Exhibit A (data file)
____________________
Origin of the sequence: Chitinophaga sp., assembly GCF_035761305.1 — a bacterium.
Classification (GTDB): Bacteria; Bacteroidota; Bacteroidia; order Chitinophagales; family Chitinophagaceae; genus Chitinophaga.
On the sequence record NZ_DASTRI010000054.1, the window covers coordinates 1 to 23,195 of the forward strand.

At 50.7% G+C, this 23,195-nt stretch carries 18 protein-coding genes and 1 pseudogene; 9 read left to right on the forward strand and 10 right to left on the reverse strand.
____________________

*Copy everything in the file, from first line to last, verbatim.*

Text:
Origin of the sequence: Chitinophaga sp., assembly GCF_035761305.1 — a bacterium.
Classification (GTDB): Bacteria; Bacteroidota; Bacteroidia; order Chitinophagales; family Chitinophagaceae; genus Chitinophaga.
On the sequence record NZ_DASTRI010000054.1, the window covers coordinates 1 to 23,195 of the forward strand.

At 50.7% G+C, this 23,195-nt stretch carries 18 protein-coding genes and 1 pseudogene; 9 read left to right on the forward strand and 10 right to left on the reverse strand.